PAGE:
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Exit Interviews

Discussion in 'Workplace dilemmas' started by AnotherDayTowardsRetirement, Jun 4, 2018.

  1. AnotherDayTowardsRetirement

    AnotherDayTowardsRetirement Occasional commenter

    Got a job at a new school. Can’t wait to leave. Called to an exit interview with HR and an SLT member.
    Has anyone out there in TES-land attended one ?
    Any tips ?
    How honest should I be ?
     
  2. amysdad

    amysdad Established commenter

    I've not had an exit interview while in teaching, but have when I worked in a previous career.

    Firstly, my understanding of these is that they work best when (a) they're voluntary, and (b) it is only with HR. If SLT are there it is going to change the tone of the meeting and make it more difficult to be effective, as you're not going to be able to say what you want!

    If there's no SLT, then be honest. It should be used not to batter you with but to improve the management of the school. One experience I had, was where in the exit interview I was pretty scathing about my manager's management abilities, although I made absolutely clear his knowledge was second to none and as a person I got on well with him. Within 6 months he had been moved to a project which more suited him and the team flourished.

    Most of these things though just end in paperwork being filled out and filed accordingly. So I guess it's up to you - if you think they would bad mouth you to your next place, either refuse the meeting or just say as little as possible in it.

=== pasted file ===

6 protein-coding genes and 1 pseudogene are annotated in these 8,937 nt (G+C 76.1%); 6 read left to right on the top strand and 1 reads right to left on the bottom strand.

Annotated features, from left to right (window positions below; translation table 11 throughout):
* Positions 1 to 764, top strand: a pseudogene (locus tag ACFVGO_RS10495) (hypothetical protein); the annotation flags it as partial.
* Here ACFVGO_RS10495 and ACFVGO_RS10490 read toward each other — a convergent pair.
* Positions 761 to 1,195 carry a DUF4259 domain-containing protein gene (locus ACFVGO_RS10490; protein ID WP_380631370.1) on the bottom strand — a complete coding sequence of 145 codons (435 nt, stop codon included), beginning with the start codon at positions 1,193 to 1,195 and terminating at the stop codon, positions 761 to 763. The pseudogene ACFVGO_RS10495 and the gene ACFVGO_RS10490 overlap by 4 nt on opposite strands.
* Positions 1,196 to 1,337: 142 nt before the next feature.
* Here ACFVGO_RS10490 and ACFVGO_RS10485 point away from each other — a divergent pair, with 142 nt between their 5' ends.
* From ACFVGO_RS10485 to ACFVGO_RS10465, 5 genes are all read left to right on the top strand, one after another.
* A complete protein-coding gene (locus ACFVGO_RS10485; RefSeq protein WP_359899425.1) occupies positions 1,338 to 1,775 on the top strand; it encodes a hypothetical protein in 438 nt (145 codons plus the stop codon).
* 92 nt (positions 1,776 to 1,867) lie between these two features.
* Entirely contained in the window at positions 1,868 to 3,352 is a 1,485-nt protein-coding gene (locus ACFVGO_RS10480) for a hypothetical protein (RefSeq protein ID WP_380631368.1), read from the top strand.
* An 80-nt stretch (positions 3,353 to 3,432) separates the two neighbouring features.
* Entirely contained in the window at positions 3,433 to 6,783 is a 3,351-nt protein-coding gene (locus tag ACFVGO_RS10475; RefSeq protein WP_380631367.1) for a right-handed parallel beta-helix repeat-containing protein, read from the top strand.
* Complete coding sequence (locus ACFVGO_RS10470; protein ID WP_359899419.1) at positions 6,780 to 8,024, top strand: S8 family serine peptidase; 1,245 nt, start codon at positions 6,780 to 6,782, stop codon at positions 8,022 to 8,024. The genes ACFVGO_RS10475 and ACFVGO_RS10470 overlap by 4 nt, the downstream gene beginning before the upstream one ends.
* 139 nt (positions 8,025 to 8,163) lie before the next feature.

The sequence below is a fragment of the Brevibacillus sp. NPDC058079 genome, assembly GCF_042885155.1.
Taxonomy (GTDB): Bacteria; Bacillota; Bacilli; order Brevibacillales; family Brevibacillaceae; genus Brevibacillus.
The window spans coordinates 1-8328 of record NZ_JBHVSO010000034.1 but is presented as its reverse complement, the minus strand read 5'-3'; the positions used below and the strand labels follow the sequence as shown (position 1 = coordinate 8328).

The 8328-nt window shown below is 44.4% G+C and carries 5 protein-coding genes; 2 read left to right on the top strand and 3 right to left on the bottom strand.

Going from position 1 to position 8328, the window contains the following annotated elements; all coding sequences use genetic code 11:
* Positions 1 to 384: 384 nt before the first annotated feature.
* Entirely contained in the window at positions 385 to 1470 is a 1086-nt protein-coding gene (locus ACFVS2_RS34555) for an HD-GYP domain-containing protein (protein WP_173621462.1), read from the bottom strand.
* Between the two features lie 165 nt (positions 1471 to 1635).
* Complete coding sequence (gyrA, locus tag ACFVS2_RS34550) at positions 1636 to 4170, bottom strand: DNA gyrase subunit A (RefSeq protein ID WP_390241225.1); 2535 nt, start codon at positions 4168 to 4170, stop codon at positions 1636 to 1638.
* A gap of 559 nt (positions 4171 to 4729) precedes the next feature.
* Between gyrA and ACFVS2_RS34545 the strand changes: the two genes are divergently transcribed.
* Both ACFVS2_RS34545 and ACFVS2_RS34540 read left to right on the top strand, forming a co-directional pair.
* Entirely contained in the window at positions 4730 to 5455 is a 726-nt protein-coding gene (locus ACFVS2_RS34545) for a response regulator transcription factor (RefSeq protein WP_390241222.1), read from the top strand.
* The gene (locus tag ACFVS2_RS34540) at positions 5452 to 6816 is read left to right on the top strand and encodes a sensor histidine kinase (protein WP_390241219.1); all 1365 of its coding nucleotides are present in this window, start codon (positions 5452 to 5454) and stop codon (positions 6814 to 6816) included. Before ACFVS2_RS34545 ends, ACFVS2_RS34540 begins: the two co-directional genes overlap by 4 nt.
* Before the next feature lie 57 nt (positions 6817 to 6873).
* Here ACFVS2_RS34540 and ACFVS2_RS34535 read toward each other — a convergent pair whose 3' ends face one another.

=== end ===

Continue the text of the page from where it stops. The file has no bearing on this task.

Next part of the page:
Rott Weiler and JohnJCazorla like this.
  3. drvs

    drvs Star commenter

    Process-wise, the most effective exit interview I've had was at an international school where the interview was preceded by a well focused form. My comments on the form were a springboard for discussion in the interview with the head and HR officer. It was entirely focused on the organisation, not on me. I was positive in my praise for the school's strength and focused in my criticism of its weaknesses as I perceived them as an employee - the bottom line is you're leaving which in most cases means that there is something about the place which you can't work with. They know that. The trick is to maintain integrity and not be petty, childish, bitter or whiny in your criticism.

    This seems a bit spineless.
     
    Rott Weiler, JohnJCazorla and nomad like this.
  4. sbkrobson

    sbkrobson Star commenter

    You should be completely and utterly dishonest. There is no better opportunity than an exit interview to make them feel as if they are losing out. They will miss you. It's a sentiment to put in your back pocket and use in the future, because HTs talk, you know. You don't for one minute think they want your input to improve things for the school now, do you? If that were the case, you've been there long enough already to tell them. They could have been asking you, ney, all staff on a weekly basis how the school can improve. Asking you at the end is a smokescreen, either to foist a nasty task on you for July, or to prepare for your successor, who they now actually care about more than you.
    Tell them you are really sad to go, but this opening came up where you could gain experience in x,y and z and you could not pass up the chance to diversify. Tell them you are extremely grateful for all the development opportunities you have had over (x) years, and how lucky you feel to have been part of your team. And finally, tell them you know your successor will be able to benefit the kids with great skill because you believe you leave systems/resources/habits which they can easily continue.
    This sort of talk is not only to your long term good, but it might also possibly be the only time you will get these people to fall silent after your words. What a smashing end to what you imply has been a dismal occupation!

    Remember-there are still a few weeks left for them to decide they'd like you to scrub the playground clean with a toothbrush. And then write an impact statement on it.